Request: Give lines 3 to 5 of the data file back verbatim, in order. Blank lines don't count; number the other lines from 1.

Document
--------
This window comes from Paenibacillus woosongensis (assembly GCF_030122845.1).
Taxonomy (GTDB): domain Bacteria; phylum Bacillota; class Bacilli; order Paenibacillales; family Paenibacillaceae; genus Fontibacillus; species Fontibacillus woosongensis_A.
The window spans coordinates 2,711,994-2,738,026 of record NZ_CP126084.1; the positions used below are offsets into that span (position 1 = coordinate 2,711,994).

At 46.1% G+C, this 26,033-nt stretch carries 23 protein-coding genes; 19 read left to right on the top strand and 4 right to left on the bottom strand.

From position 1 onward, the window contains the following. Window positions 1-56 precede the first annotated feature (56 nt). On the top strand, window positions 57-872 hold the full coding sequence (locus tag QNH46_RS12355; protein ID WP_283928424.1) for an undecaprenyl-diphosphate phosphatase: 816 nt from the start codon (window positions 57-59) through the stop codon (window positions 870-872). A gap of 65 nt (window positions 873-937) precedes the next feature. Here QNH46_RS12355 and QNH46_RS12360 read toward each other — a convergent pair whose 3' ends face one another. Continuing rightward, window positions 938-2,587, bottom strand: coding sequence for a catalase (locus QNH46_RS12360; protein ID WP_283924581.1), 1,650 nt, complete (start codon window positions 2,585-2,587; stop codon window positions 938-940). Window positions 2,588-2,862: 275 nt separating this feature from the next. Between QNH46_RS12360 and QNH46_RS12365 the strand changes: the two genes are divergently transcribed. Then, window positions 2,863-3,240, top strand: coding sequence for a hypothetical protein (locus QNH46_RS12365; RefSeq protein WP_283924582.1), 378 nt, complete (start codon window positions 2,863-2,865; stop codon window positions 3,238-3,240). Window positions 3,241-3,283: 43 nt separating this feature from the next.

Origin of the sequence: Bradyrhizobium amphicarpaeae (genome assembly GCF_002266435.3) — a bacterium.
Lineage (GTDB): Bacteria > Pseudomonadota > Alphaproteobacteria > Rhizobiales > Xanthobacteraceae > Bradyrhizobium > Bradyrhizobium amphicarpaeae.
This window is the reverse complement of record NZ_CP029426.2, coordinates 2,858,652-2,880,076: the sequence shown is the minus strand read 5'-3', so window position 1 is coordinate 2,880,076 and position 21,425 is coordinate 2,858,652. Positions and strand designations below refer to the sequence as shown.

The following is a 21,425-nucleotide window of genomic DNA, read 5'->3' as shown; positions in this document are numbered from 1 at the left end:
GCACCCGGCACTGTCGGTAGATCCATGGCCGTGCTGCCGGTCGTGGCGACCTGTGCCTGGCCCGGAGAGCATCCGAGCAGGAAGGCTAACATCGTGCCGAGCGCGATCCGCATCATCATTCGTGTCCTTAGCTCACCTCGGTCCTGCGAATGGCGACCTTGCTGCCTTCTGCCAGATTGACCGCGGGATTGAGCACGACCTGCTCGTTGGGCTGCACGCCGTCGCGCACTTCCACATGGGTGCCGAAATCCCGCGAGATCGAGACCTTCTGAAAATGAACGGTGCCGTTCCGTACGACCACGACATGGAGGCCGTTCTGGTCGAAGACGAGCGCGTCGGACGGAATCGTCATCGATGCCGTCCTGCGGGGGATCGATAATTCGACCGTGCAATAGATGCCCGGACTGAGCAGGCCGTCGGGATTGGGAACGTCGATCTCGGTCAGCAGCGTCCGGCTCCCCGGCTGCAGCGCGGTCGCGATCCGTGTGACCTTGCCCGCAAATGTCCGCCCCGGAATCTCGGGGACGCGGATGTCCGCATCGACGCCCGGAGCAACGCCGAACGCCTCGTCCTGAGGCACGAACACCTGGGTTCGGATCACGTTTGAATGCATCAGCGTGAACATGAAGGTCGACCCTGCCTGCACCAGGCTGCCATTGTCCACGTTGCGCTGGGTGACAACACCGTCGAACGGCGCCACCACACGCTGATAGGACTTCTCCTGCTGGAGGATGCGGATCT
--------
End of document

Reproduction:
The window spans coordinates 2,711,994-2,738,026 of record NZ_CP126084.1; the positions used below are offsets into that span (position 1 = coordinate 2,711,994).

At 46.1% G+C, this 26,033-nt stretch carries 23 protein-coding genes; 19 read left to right on the top strand and 4 right to left on the bottom strand.

From position 1 onward, the window contains the following. Window positions 1-56 precede the first annotated feature (56 nt). On the top strand, window positions 57-872 hold the full coding sequence (locus tag QNH46_RS12355; protein ID WP_283928424.1) for an undecaprenyl-diphosphate phosphatase: 816 nt from the start codon (window positions 57-59) through the stop codon (window positions 870-872). A gap of 65 nt (window positions 873-937) precedes the next feature. Here QNH46_RS12355 and QNH46_RS12360 read toward each other — a convergent pair whose 3' ends face one another. Continuing rightward, window positions 938-2,587, bottom strand: coding sequence for a catalase (locus QNH46_RS12360; protein ID WP_283924581.1), 1,650 nt, complete (start codon window positions 2,585-2,587; stop codon window positions 938-940). Window positions 2,588-2,862: 275 nt separating this feature from the next. Between QNH46_RS12360 and QNH46_RS12365 the strand changes: the two genes are divergently transcribed. Then, window positions 2,863-3,240, top strand: coding sequence for a hypothetical protein (locus QNH46_RS12365; RefSeq protein WP_283924582.1), 378 nt, complete (start codon window positions 2,863-2,865; stop codon window positions 3,238-3,240). Window positions 3,241-3,283: 43 nt separating this feature from the next.